Robert and I took the train back to Zurich and so I had a bit of time to pick his brain on a number of topics around consensus mechanisms. We talked about proof of stake and how DFINITY deals with some of the challenges present in current blockchains.
I’m just checking out from my hotel in Geneva and we’re gonna head back to Zurich.
We’re on the way from Geneva back to Zurich. Robert and I gave a talk yesterday at FinTech Fusion about DFINITY and we have about an hour left on our journey. We’re here on the train and I’ll use that to pick Robert’s brain a bit on various crypto topics. One of them is what is exactly proof of stake and why is it hard to do and what is the innovation that DFINITY made in regards to proof of stake. Let’s see if I can find something where Robert doesn’t feel 100% comfortable.
What is proof of stake and why is it hard?
Proof of stake basically means that your power in the consensus algorithm is proportional to the stake that you own. In various systems, you have to deposit a stake and you get an ID in return for your stake. The stake gets locked in for a month and then you get the right to participate in the consensus mechanism.
And why it’s hard – proof of work is related to the fact that proof of work is not only just a simple way to protect against Sybil attacks. So it’s not just a way to give you an amount of power in proportion to your stake but it’s also the means of making it hard to create forks or to create a new block on the top of old blocks.
The proof of stake – it is easy to build a block. Once you get the right to build a block, you can do it without any expensive computation.
So just to summarize what I’ve heard and then also a few terms that I necessarily would like to hear a bit more about. So number one was proof of stake means that the power that you have in regards to the consensus mechanism is proportional to your stake, whereas in proof of work it’s proportional to the amount of computation you can do.
What is a consensus?
So a number of terms that maybe we should clarify. One that I’ve heard was “Sybil attack” so that’d be interesting to talk. But even before that maybe we should talk about consensus. What does consensus mean?
Consensus in the setting of distributed computing means that multiple parties, you have a set of nodes that participate in a mechanism and you need an algorithm to make sure that all these people or all these computers controlled by humans can cooperate with each other and that they can come to consensus or come to an agreement on certain things. Like on the outcome of a computation or on transactions.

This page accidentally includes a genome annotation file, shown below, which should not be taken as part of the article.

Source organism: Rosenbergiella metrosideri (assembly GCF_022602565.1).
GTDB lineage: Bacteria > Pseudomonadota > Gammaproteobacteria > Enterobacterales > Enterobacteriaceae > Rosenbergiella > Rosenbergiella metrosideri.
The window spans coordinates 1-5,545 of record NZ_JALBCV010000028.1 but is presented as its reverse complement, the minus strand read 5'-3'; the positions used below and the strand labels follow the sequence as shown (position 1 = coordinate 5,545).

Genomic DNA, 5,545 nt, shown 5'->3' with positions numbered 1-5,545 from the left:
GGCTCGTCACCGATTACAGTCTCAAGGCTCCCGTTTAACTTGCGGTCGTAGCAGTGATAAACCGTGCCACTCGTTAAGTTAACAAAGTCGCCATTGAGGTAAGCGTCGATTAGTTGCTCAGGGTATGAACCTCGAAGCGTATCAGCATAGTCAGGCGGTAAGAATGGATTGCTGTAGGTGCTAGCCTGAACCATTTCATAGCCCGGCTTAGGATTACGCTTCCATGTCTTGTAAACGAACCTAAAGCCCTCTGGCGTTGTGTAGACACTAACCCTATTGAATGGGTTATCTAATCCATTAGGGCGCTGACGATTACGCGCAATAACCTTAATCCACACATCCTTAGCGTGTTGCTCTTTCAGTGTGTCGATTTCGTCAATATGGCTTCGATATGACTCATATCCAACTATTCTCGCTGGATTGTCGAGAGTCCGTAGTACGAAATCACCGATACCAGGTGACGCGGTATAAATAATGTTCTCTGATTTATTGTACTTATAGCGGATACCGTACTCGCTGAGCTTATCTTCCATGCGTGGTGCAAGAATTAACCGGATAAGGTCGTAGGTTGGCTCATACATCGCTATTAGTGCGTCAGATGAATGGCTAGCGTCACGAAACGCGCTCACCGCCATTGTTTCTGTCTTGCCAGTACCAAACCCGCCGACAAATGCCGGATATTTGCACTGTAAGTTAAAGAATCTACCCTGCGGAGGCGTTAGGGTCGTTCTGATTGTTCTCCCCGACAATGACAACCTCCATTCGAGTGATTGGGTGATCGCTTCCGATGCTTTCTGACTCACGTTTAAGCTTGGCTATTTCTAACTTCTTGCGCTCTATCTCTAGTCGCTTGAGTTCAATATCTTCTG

The other question is the problem of Sybil attacks. So this is called Sybil attack because a Sybil attack means that you can create multiple identities of yourself. Sybil was a person in a novel who had a multiple personality disorder.
So what I’ve heard is consensus basically means multiple parties need to come to a conclusion and agree on one outcome. And then Sybil attacks – the term originated from a book where the main character had multiple personalities and the way this manifests in our context is that on my machine, I could run the same software many, many times and so instead of just one person having one account, I can have many accounts or many miners that are running for me even if there’s only one person behind it. Because we don’t have a concept like passports that we have in real life that are 1:1 mapping between a person and some virtual object.
So as you already mentioned, having multiple identities means that you could easily get majority power, so more than 50% of all the IDs. And it not only means that you can control the present, it also means in the context of a blockchain if you have more than 50% of the IDs from any past snapshot of the blockchain, you can create a new history or create a fork that rewrites the present. So it’s not only that you can control what happens now, you can also rewrite the past.
Immutability in blockchain-based systems
One of the core qualities of blockchain-based systems is immutability meaning that whenever something has been recorded, there’s no way it’s going to change anytime in the future because all these blocks are static. If someone acquires too much power in the network or too much control over the network, they could effectively change history and we would lose that quality of immutability in regards to blockchain systems.